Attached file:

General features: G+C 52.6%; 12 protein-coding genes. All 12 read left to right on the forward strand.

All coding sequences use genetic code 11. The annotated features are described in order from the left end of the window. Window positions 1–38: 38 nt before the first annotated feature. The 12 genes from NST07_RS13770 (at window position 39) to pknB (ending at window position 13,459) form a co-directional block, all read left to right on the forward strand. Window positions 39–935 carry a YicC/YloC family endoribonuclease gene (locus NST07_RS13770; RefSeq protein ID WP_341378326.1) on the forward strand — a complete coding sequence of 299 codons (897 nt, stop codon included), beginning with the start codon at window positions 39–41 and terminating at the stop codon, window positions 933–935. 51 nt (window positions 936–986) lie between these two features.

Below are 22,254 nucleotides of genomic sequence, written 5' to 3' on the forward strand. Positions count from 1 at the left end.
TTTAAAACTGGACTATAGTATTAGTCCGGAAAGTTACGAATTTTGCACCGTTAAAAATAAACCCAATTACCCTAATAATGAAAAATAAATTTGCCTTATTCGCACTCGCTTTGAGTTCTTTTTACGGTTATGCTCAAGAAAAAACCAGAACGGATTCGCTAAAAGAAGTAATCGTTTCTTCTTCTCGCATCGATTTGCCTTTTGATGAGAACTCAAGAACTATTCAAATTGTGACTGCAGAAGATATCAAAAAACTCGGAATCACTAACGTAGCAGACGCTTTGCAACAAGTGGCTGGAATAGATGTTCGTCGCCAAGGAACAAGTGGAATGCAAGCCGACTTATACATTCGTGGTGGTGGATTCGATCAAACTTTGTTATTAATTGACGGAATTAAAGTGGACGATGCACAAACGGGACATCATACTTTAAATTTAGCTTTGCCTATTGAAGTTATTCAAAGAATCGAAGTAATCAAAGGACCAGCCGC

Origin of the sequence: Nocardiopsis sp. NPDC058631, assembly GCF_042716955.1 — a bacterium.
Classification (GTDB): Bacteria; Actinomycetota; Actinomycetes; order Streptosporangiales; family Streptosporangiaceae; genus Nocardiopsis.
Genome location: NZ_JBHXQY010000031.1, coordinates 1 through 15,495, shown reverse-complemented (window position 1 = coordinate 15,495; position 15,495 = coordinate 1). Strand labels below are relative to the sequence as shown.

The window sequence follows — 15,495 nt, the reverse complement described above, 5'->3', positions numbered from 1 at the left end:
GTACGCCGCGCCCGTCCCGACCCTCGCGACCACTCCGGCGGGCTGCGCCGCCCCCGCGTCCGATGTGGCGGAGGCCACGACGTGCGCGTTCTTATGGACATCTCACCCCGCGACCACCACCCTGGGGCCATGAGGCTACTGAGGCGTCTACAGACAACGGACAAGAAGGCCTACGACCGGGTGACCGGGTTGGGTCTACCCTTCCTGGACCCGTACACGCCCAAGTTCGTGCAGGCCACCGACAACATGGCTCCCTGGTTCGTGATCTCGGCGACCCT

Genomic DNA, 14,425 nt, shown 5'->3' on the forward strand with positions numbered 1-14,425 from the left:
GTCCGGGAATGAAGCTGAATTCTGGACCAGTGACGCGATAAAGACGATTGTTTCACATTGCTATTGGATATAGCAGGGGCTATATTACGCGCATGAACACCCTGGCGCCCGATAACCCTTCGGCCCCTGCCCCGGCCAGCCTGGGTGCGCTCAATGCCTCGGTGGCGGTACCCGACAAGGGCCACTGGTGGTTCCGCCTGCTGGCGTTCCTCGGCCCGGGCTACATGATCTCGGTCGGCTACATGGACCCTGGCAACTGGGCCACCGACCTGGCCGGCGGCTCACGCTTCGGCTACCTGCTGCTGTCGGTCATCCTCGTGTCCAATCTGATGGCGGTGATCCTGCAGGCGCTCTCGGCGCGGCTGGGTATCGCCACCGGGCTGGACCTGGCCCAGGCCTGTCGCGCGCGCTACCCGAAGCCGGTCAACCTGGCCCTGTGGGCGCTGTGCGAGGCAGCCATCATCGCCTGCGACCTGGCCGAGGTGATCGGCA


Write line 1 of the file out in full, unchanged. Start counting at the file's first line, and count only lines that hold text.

General features: G+C 52.6%; 12 protein-coding genes. All 12 read left to right on the forward strand.